And for light relief: G.M. Fraser's "Flashman" series. Novels set around great moments in 19th century history, but unusual in that the hero (or should that be anti-hero?) is an absolute badstar and a coward. It's good to read about people who aren't fictional superhuman characters!
You do not have to be good.
You do not have to walk on your knees
for a hundred miles through the desert, repenting.
You only have to let the soft animal of your body
love what it loves.
Tell me about despair, yours, and I will tell you mine.
Meanwhile, the world goes on.
Meanwhile the sun and the clear pebbles of the rain
are moving across the landscapes,
over the prairies and the deep trees,
the mountains and the rivers.
Meanwhile the wild geese, high in the clean blue air,
are heading home again.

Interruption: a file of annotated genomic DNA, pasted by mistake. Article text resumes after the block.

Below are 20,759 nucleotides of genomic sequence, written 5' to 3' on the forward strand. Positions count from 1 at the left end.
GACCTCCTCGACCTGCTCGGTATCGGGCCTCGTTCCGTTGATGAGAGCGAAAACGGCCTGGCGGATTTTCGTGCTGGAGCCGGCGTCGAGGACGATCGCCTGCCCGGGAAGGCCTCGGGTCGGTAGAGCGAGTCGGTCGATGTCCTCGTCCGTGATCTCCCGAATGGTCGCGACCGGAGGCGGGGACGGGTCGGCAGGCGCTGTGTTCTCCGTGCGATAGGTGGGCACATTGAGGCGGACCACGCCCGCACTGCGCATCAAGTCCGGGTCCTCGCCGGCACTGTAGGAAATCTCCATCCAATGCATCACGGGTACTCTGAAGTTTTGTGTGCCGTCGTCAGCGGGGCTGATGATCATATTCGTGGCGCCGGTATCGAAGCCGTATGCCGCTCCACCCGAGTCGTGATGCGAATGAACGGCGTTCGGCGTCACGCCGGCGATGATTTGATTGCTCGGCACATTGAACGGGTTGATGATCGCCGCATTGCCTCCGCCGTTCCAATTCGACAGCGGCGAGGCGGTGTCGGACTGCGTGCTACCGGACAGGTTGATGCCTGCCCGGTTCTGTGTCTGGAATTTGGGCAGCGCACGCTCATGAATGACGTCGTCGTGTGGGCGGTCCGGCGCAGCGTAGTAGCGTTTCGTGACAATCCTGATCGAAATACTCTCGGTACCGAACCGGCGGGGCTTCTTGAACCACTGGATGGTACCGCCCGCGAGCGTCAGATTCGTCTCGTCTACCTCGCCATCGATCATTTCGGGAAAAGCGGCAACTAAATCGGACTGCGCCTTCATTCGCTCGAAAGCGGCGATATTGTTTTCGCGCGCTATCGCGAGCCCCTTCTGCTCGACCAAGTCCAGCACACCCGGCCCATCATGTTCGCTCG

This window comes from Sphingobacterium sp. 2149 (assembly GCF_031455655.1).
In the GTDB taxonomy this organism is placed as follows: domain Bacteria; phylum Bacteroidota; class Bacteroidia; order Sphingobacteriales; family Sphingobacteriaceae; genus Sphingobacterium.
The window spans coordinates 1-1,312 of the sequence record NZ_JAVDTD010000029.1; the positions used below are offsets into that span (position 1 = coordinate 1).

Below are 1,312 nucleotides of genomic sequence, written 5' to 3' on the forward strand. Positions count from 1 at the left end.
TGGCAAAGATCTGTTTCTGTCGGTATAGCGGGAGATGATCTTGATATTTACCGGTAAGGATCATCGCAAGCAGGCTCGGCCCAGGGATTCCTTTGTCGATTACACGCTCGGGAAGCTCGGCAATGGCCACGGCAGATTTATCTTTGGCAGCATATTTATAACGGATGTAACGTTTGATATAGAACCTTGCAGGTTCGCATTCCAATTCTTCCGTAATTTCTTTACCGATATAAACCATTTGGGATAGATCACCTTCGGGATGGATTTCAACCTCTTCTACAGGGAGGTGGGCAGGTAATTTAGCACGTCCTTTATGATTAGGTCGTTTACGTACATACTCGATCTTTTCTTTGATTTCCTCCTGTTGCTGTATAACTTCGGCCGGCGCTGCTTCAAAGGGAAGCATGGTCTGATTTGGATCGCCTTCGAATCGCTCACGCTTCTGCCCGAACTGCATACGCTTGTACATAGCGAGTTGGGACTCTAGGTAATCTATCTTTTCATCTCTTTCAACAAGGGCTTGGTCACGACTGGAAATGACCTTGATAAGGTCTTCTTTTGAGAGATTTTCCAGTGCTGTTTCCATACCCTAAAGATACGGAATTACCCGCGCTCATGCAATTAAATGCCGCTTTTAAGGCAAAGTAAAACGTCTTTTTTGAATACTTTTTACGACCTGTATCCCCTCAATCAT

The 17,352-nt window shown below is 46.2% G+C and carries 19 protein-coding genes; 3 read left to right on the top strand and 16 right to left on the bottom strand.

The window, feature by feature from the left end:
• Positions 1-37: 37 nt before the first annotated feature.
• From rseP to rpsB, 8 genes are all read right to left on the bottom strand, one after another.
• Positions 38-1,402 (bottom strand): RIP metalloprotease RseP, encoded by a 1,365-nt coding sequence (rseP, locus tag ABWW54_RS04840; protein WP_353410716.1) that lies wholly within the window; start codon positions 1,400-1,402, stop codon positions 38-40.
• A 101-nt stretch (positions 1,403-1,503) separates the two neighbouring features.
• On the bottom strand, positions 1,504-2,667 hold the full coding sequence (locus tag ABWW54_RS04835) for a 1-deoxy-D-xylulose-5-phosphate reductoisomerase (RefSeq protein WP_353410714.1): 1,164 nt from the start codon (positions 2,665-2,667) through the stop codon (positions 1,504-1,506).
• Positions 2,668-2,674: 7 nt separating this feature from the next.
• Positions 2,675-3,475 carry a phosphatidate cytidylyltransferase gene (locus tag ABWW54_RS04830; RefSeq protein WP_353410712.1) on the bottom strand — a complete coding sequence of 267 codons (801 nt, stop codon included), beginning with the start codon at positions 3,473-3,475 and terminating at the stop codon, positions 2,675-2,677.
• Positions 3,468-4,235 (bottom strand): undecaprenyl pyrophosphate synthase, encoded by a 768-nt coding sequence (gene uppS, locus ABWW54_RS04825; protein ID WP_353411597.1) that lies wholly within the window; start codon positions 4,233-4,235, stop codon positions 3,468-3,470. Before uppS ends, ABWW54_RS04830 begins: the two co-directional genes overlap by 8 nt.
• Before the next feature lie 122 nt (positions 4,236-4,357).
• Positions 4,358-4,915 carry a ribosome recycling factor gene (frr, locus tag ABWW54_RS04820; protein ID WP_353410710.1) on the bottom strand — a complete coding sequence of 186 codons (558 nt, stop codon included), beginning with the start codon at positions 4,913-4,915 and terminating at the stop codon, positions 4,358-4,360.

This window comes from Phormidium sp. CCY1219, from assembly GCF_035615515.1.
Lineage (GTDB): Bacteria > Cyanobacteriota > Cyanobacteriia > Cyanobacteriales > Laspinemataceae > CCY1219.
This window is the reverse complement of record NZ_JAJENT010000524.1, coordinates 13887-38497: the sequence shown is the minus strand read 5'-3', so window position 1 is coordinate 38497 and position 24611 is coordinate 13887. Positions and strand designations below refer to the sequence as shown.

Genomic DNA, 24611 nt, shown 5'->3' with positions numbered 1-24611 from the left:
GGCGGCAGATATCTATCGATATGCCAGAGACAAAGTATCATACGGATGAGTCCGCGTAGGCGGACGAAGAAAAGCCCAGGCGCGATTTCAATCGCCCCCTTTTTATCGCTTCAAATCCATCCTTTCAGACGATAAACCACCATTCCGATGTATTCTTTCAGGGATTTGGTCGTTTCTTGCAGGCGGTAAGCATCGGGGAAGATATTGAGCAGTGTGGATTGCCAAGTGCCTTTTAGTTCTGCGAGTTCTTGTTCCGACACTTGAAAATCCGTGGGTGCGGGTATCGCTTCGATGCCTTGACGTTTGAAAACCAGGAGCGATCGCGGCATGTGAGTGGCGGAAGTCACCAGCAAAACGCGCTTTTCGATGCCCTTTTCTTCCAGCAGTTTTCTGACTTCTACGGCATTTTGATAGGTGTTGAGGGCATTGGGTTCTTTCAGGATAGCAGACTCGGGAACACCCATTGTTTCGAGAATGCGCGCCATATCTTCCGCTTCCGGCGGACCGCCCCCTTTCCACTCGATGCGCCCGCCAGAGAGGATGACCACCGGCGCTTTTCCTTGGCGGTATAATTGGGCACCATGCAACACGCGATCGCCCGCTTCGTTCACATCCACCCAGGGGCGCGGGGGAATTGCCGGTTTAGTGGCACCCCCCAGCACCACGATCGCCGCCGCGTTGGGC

Whoever you are, no matter how lonely,
the world offers itself to your imagination,
calls to you like the wild geese, harsh and exciting ----
over and over announcing your place
in the family of things.
~ Mary Oliver
Well, Shakespeare is one of my favorite writers, for sure. My two faves of his are The Merchant of Venice -- love that Portia gal! And of course Midsummer Night's Dream...then also there's Hamlet...ok, maybe more than two, because there's The Taming of The Shrew, which I adore. I don't have time to read much these days, but now I'm into poetry. If you want a new, wonderful experience, look up Mary Oliver on the web and read some of her stuff. She very much lives in nature and ties that world to ours in a truly wonderful way. I'm going to an additional post to give it to you all.